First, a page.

Two polls suggest UKIP and The Brexit Party hold a combined 25 to 29 per cent of Britons’ voting intentions ahead of European Parliament elections, while the establishment Labour and Conservative parties are set to “perform poorly,” according to YouGov.

The YouGov poll found that “voting intention for the two main parties has fallen since 2017, and both could perform worse still at the EU parliament elections,” adding that “large swathes of Britons [are] turning their backs on the main two parties and [are] moving towards groups with harder Brexit positions.”

While The Brexit Party (15 per cent) and UKIP (14 per cent) take third and fourth places respectively after Labour and the Conservatives, the research firm noted that “neither [Tories nor Labour] are far enough ahead for comfort” of the anti-establishment Eurosceptics.

Another Opinium poll published Saturday found similar results, with Labour again in the lead with 29 per cent, followed by the Tories at 17 per cent, with UKIP in third (13 per cent) and The Brexit Party in fourth place at 12 per cent.

On Friday, UKIP announced a partial list of candidates for European Parliament elections, including YouTube philosopher Carl Benjamin (known by his pseudonym Sargon of Akkad) while Nigel Farage launched his Brexit Party, releasing his ‘secret weapon’ MEP candidate Annunziata Rees-Mogg who defected from the Tories.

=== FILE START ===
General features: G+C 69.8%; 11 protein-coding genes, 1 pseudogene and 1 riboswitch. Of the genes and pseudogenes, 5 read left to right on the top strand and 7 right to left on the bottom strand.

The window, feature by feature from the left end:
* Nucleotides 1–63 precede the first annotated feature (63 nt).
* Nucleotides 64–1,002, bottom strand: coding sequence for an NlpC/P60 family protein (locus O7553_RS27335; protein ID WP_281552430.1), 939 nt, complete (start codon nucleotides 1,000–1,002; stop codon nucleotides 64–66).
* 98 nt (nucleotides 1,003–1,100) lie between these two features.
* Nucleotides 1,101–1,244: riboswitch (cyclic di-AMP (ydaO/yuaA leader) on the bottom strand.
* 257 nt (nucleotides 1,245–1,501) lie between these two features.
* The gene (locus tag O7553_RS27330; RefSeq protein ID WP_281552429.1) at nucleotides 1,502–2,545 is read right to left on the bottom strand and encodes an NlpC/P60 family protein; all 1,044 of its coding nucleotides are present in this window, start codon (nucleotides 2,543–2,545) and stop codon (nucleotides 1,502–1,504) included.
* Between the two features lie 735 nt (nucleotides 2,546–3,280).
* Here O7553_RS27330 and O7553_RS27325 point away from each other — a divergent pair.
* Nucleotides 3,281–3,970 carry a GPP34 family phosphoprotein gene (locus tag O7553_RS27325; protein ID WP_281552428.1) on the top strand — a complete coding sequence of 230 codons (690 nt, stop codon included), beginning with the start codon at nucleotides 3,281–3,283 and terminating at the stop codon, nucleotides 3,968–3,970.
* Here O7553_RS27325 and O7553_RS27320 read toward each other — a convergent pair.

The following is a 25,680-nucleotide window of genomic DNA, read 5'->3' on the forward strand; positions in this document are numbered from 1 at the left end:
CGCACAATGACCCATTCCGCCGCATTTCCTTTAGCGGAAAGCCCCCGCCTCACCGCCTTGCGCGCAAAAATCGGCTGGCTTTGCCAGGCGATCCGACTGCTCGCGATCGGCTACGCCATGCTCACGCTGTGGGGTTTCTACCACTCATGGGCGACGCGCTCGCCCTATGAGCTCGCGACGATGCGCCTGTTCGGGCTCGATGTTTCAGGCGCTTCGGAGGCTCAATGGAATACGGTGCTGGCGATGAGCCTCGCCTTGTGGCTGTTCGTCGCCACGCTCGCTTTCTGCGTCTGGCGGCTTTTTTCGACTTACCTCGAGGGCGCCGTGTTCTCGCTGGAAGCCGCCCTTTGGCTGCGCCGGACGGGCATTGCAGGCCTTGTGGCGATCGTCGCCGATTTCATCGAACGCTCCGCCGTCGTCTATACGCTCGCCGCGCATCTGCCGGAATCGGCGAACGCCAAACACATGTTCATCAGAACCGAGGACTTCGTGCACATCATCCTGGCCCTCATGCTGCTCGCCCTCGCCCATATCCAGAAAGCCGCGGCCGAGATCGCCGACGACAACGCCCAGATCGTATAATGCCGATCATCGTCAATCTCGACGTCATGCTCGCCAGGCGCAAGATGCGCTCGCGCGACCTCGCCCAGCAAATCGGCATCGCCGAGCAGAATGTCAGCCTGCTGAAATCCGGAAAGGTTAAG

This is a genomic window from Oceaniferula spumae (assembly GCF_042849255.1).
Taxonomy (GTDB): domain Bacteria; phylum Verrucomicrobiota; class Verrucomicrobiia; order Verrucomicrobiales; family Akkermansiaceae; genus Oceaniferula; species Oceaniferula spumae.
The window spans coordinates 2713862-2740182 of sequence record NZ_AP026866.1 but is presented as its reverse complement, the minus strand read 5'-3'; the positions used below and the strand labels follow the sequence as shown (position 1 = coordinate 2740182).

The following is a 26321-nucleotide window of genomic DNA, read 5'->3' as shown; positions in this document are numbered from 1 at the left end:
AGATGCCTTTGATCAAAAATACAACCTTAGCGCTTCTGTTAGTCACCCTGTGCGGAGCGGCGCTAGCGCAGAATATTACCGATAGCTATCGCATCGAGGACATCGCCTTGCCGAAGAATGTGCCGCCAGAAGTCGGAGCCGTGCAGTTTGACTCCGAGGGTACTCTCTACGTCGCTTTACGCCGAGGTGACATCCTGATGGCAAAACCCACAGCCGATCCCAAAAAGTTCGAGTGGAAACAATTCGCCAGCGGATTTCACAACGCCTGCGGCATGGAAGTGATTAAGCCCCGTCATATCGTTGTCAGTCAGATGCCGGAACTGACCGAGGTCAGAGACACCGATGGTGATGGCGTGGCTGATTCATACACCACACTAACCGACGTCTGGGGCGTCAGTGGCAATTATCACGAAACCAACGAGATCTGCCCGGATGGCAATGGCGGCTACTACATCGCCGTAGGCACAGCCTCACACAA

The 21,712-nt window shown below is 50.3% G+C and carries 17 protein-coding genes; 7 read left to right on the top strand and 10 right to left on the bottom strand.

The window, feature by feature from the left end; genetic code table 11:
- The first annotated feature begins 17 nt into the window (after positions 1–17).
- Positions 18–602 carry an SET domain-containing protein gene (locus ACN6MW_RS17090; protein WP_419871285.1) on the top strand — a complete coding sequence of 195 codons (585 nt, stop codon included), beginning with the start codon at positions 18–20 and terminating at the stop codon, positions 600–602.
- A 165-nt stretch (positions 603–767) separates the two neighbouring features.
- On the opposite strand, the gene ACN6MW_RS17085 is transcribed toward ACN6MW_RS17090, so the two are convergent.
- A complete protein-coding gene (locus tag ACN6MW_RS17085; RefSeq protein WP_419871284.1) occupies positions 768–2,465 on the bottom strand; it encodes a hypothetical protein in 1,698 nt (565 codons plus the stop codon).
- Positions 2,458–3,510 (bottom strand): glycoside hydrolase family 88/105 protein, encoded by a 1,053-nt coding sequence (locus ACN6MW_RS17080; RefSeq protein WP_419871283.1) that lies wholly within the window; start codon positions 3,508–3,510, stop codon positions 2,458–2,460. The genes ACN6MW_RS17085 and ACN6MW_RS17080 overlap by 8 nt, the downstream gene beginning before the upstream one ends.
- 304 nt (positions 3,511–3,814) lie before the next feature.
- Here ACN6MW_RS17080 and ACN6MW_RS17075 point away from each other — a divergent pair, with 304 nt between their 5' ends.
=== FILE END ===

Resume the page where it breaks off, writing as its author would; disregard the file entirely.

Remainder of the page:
Ms Rees-Mogg’s defection will perhaps not be the last, with The Sun reporting sources on Monday saying that up to 40 Tory EP candidates are set to apply to join The Brexit Party, while 26 Conservative MPs allegedly told Farage that they will vote for his party.

With Eurosceptic parties seeing an increase in the polls, European leaders are hoping that there will be a surge of support for Remain-supporting candidates who will go on to convince the UK government to cancel Brexit.

“Some of the heads were saying this may be one of the most pro-European demonstrations Europe-wide in the elections,” a senior Brussels figure told The Telegraph, with socialists including Greece’s Alexis Tsipras, Malta’s Joseph Muscat, Spain’s Pedro Sanchez backing the idea at last Wednesday’s European Summit where they agreed to Prime Minister Theresa May’s further Brexit delay to October 31st.

Tory Party MEP and Brexiteer David Campbell-Bannerman called the notion “starry-eyed dreaming” and that instead, Eurocrats should “expect fireworks.”

“Alongside a third of non British MEPs who will be Eurosceptic after this election, there will be some very angry British Brexiteers winning seats and seeking to gum up the EU’s workings,” Mr Campbell-Bannerman said.

Pro-Remain parties the Greens, Liberal Democrats, and the newly-formed Change UK (CUK), previously known as The Independent Group (TIG), and other breakaway Europhile groups hope to use the European Parliament elections as a “soft referendum” to show support for remaining in the EU.

“Voters across all of Great Britain want to vote for a pro-remain party. We’re going to give them all the chance to vote Lib Dem,” a Liberal Democrat source told The Guardian, with CUK saying they wanted “to give the British people a real choice” on staying in the EU.

Despite the best efforts by Remainers to use European Parliament elections to their advantage, think tank Open Europe said last week that the polls are likely to result in a “protest” vote, where Britons will “send a message” to the establishment, punishing them for failing to deliver Brexit.

European Parliament elections are set to be held between May 26th and 29th, with both Eurosceptic and establishment parties vying for the 73 seats nationwide.

You Might Like
Learn more about RevenueStripe...